Priest's yaqona dish in duck form
Fijian pedestal yaqrma dishes in any form are rare, and this is one of only four examples known in the shape of a duck. The ﬂat body and outstretched wings are carved as an elegant shallow dish, which is supported by two square-section legs on a circular base. The head is clearly that of a duck, with the upper bill slightly overlapping the lower, as can be seen in the detail. The inner surface of the dish and the head are beautifully smooth, whereas the underside and the base are unpolished, with adze marks still evident. The whole sculpture is carved from a single piece of vesi (Intsia bijuga), a Fijian hardwood which was favoured for items of ritual importance. The shell ring for the left eye is missing.
Special yaqzma dishes (ibubburau ni bete), carved with elaborate stands, were an important part of a priest’s ritual equipment in pre-Christian Fiji, notably on Viti Levu, where most examples have been found (see Roth and Hooper, 1989, for several collected in the 1870s by Baron von Hugel). The signiﬁcance of the duck form of this dish is unclear. Although indigenous to Fiji, the duck does not appear to have been a creature of general ritual importance, though it may have had some speciﬁc totemic associations with particular groups.
Yaqnna, more generally known by the Tongan name kava, was, and is, a drink of great ritual signiﬁcance in Fiji. It is prepared from the roots of a species of pepper plant (Piper methysticum), mixed with water. Clunie (1986: 168-75) has discussed at length the two basic yaqona drinking methods employed in Fiji — the indigenous priestly burau rites, for which this dish was used, and the Tongan-influenced ‘kava circle’ ceremony, for which a plain circular bowl (tanoa) on four or more legs was used. The burau method, by which priests entered a trance state, virtually ceased with conversion to Christianity during the third quarter of the nineteenth century, whereas the kava circle method has developed to become one of the most important of Fijian state ceremonials.
The principal role of the pre-Christian priest was to act as a channel for communication with gods and spirits. After drinking an infusion of yaqona through a wood or straw tube, the priest entered a trance and became possessed by the god. The god would speak through him and could be addressed by supplicants for the purpose of asking favours, seeking medical cures or for discovering the origin of sorcery.
The precise history of this dish is not known, but examination of historical sources, and of the three other extant duck dishes, allows us to suggest that it may be the example given to John Erskine during his visit to Fiji in I849, and also the one illustrated by Williams in his Fiji and the Fijians (1858: 77). Beasley noted this possibility in his short article on this dish (1922: 133), but took the matter no further.
In the earliest known published reference to this type of dish, John Erskine wrote that at Viwa on I5 August 1849 the missionary James Calvert gave him ‘a rare specimen of a priest’s sacred kava-bowl, carved in rude imitation of a duck, acquired from some recently Christianized community’ (Erskine, 1853: 200). The Reverend Thomas Williams, who collaborated with Calvert on Fiji and the Fijians, also refers to such a dish. In a general summary he wrote, ‘Fancy oil dishes and yaqona bowls, chieﬂy for the priests, are cut . . . out of very hard wood, and the former in a great variety of forms. I have seen one carved like a duck, another like a turtle’ (Williams, 1858: 77).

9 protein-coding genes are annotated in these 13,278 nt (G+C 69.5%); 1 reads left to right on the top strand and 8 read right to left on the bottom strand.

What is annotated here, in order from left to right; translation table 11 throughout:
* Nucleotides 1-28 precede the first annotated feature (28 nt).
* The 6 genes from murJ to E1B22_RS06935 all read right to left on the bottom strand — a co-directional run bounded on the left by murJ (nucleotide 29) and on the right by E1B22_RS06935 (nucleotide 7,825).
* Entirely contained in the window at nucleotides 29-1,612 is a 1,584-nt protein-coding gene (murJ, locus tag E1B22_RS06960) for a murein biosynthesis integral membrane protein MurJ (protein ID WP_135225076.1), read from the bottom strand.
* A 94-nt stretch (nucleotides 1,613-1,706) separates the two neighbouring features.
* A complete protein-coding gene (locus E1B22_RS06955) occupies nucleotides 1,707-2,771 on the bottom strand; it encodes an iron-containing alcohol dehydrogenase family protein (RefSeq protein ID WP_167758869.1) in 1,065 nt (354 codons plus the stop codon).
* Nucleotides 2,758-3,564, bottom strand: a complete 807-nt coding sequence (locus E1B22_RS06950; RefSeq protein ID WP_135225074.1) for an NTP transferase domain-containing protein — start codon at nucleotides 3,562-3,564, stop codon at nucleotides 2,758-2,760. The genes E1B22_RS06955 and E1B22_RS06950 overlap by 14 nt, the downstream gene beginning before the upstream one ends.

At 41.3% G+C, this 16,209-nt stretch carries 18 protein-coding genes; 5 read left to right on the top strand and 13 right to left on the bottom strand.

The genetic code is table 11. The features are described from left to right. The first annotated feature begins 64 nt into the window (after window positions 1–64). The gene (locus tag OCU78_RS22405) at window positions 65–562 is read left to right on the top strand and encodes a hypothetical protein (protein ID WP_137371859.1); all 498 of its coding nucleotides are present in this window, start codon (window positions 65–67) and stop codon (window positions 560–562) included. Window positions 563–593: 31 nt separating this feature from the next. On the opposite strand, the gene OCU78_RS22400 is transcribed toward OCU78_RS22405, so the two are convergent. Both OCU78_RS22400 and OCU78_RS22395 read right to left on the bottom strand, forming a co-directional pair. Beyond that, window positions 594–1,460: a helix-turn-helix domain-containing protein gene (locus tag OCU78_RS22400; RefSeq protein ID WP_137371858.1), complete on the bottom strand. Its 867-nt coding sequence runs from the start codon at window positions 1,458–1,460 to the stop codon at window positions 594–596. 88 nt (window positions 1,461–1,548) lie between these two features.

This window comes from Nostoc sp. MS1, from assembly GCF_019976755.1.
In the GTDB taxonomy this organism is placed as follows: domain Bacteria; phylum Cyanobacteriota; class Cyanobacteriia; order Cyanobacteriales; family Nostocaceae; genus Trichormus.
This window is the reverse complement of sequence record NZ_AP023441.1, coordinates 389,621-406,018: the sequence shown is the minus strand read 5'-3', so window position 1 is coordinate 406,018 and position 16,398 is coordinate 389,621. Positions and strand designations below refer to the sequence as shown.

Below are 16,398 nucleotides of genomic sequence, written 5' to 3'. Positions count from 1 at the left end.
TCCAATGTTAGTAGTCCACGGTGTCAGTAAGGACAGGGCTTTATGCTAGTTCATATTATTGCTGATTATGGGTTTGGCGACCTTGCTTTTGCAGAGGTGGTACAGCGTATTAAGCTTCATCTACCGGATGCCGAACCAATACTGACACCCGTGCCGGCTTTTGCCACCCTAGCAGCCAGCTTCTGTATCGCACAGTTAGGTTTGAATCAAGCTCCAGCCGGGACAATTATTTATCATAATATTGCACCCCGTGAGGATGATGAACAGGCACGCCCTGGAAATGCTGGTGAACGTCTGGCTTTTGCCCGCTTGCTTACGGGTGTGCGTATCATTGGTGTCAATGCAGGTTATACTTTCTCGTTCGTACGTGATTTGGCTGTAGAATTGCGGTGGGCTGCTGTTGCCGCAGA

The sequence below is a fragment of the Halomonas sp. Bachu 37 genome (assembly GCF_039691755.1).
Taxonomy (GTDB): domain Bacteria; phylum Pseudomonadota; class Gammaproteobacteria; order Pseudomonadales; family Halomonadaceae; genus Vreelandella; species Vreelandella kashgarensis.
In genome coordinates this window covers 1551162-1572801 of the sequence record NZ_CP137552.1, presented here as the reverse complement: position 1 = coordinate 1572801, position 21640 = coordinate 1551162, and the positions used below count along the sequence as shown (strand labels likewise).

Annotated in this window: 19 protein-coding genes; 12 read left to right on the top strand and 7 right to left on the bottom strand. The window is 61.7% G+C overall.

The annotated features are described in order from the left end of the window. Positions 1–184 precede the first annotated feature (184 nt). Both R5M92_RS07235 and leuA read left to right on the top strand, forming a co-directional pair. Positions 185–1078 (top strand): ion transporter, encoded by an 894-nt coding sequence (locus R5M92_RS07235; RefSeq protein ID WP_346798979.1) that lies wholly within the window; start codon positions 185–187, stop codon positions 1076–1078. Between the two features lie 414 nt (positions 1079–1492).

Fortunately, Williams provided a drawing of a duck dish, which is very similar to the present example, despite some distortion in scale and perspective, particularly of the base. The dish in the drawing has a circular base, square-section legs, and — a feature which is clearly emphasised – the central part of the dish extends along the neck of the bird, beyond the wing tips.
Of the three other known duck dishes, none corresponds so closely to the Williams drawing as the present example. One in the Fiji Museum is known to have been collected by Williams, but it has cylindrical legs and the neck part barely extends beyond the wings. The other example in the Fiji Museum was collected in the late 1850s and has a conical stand (Clunie, 1986: 86). The fourth dish, in Tasmania, has no known history, and although similar in general form to this dish, its legs are cylindrical, while the central part of the dish does not extend beyond the wing tips (Ewins, 1982: 60). There is a further small bird dish in Auckland (Oldman, 1943: pl. 70), but it differs markedly from the duck dishes in the form of the wings and the angle of the head.
Until further evidence comes to light, this little ethnohistorical puzzle will remain unresolved, though it is safe to say that all such dishes date to the period before Christian conversion (1840s to 1870s) and the cessation of formal burau rites.
Steven Hooper, 1997
Entry taken from Robert and Lisa Sainsbury Collection, Vol. 2: Pacific, African and Native North American Art, edited by Steven Hooper (Yale University Press, 1997) pp. 32-35.
Fiji: Art & Life in the Pacific 2017 exhibition
Fiji: Art & Life in the Pacific at the Sainsbury Centre for Visual Arts at the University of East Anglia, Norwich is the largest and most comprehensive exhibition about Fiji ever assembled. Revealing stunning sculptures, textiles, ceramics, and ivory and shell regalia the exhibition takes the visitor on a journey through the art and cultural history of this dynamic South Seas archipelago since the late 18th century. 14 October 2016 - 12 February 2017.